Wednesday, June 25, 2008

Together Again

Last week we were visited by Eva and her daughter Marthaline. Eva, her mother, and her three children were refugees in Liberia who petitioned to come to the United States. My sister and I, along with a few other inspiring women, were running People for Peace at the time, a peace and justice group we formed to protest the run-up to war (fat lot of good that did, eh?) and continued as a forum for peace and justice issues. We hosted speakers, events, poetry slams, and vigils. We were a small bunch in this conservative rural area, but we were mighty. We endured nasty counter-protesters who flashed signs at our 82-year-old co-founder that read "Appeasers KILL" - with 'appeasers' written 2 inches high and 'KILL' written 2 feet high. We endured yells from angry passing motorists - because, you know, we don't want our young men and women to get killed in an unnecessary war, and apparently, what, they do?! And all in all, we met some amazing people - mostly elderly, interestingly - and learned a lot.

One day my sister posed the possibility that we sponsor a refugee family, and some of our group committed to doing just that. Shortly after, Jackie picked up Eva and her family in Chicago and brought them home. We got them settled in a house apartment in a nearby smallish town and there began a new branch of our multi-cultural family as Jackie became their #1 caretaker and I became her back-up.

Marthaline, the youngest, was only 6 at the time, but she was a wild woman. She'd run and leap into my arms and climb me like a tree, gripping tightly with her legs around my waist, nearly strangling me with her arms, and burying her head into my neck. Marthaline's greetings were the best part of my visits.

After two years here, though, they decided to move to Minnesota to be near other Liberians they knew. Eva is an amazing woman - a single parent of 3 (her husband was 'lost' when they came to America - it was unknown if he was dead or alive - but now the government won't let her husband come because there's no official proof of their marriage), working nights, taking classes at a local college, all in a foreign land. I'd do well to think of Eva and all she's been through when I'm tempted to whine about messy counter tops or a weedy garden.

Last week Eva and her youngest, Marthaline, came to visit.

Photo: My sister Jackie, Eva, me, and Neecee, another friend to Eva

On Sunday night we all gathered for dinner at my mother's house, and the kids ran and played and ran some more. I love nothing more than watching a gaggle of children run wild on a balmy summer night. This particular night, the kids decided to have running races.

They'd start at the top of the barn hill and race across the backyard, around the house, and back up again.
They did this again and again, in different combinations.
And we adults were having a lovely time watching. From the deck. But then Eva had to go and blow it for the lazy adults. When the kids began challenging us, she took them up on it.

Go Eva, Go!

And then my sister got into the groove. Here she is getting beaten by our 14 yr old Colorado cousin, Lauren, who is also visiting for 3 weeks.
So then my boys started asking who was faster, my sister or me. "Well now that depends upon what race you're talking about," I replied. "I was the sprinter - Jackie was the long distance runner." This got them even more excited and they begged us to race. Jackie and I gave each other pained looks - we weren't sure it was such a good idea. But I said we'd race if ALL the kids raced, so we lined up:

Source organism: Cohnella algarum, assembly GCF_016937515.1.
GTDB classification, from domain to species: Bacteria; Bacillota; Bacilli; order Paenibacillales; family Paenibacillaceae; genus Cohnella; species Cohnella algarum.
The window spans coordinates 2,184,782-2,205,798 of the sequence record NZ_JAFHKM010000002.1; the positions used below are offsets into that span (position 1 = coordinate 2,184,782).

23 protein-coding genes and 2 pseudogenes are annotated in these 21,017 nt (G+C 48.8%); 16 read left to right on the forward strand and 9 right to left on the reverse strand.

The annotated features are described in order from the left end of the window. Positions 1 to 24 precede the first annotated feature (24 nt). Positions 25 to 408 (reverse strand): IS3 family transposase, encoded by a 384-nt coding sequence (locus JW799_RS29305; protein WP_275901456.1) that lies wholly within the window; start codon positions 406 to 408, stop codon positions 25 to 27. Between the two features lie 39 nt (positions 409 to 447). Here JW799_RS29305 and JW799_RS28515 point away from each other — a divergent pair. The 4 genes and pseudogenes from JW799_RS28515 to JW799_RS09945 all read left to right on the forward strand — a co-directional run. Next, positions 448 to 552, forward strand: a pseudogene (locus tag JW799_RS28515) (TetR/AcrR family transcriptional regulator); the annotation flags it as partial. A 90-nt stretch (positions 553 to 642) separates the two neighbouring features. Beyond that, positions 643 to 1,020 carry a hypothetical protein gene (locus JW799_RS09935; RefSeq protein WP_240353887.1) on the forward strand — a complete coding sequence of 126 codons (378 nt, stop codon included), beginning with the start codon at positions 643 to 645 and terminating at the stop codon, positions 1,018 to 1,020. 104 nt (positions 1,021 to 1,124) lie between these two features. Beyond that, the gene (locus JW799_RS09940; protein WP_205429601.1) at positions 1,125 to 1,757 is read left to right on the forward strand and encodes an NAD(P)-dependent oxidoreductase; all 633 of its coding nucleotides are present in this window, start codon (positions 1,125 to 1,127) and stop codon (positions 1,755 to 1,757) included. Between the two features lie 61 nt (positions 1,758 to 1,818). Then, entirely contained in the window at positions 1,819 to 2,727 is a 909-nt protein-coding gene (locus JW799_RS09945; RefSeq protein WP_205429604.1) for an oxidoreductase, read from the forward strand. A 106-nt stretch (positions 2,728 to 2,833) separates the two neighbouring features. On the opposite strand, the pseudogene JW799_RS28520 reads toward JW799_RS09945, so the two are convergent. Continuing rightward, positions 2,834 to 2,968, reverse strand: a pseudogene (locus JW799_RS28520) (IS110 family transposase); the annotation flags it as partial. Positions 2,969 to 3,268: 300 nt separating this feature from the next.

There's me on the far left, Jackie toward the right.
And there's me holding my hands in the air like a champion. I didn't win, but my therapist says I should practice the power of positive thinking. "If you think it, it will be." Or something like that. Later, I kept teasing my cousin, "I think I beat you. I think I really won."
"What-EVER," she laughed.

Even the guys got in on it. There's Marcelo holding his own against Jonathan, and Rob bringing up the tail end...
Go honey, go!

But really, the best part of the visit, again, was how often Marthaline would offer a snuggle and a hug.

Who wouldn't love a face like this? Pure sweetness. And wild woman, through and through.

8 comments:

Colleen said...

The word paradise comes to mind when I look at those photos! Is that where you grew up!?

denise said...

You are indeed a kindred spirit, my friend. Every post from you I find that more and more.

She is a beautiful girl - and what an awesome smile!

piscesgrrl said...

Yes Colleen, that's where I grew up. It's just down the road from here, and only 1/4 mile from the main family farm where my sister is now the 4th generation (her kids are 5th!) to live. There was a small house on the plot, but when my dad was growing up he always knew he wanted to put a house there near the round barn - and so he did! It's a lovely spot. We've told my mom she's not allowed to move!

Denise - but of course we are! That's how come we found each other. Let's get together soon!

Silvia said...

Ooh--check out my post http://pomoyemu.blogspot.com/2007/10/liberian-artist-h-wantue-major.html on a Liberian family in our area--mostly about the husband b/c he's an artist and the post is about his artwork. :)

EC said...

Just beautiful!!!

debra said...

This is a testament to the power of one. And one more. And one more.
And so it grows.

Linda said...

That nearly made me cry. What a beautiful story and a beautiful bunch of people.

K. said...

I love this post, and I love the pictures. They make me simultaneously feel like I was there and wish that I was. And sort of hate you for not adopting me into your family, but I forgive you.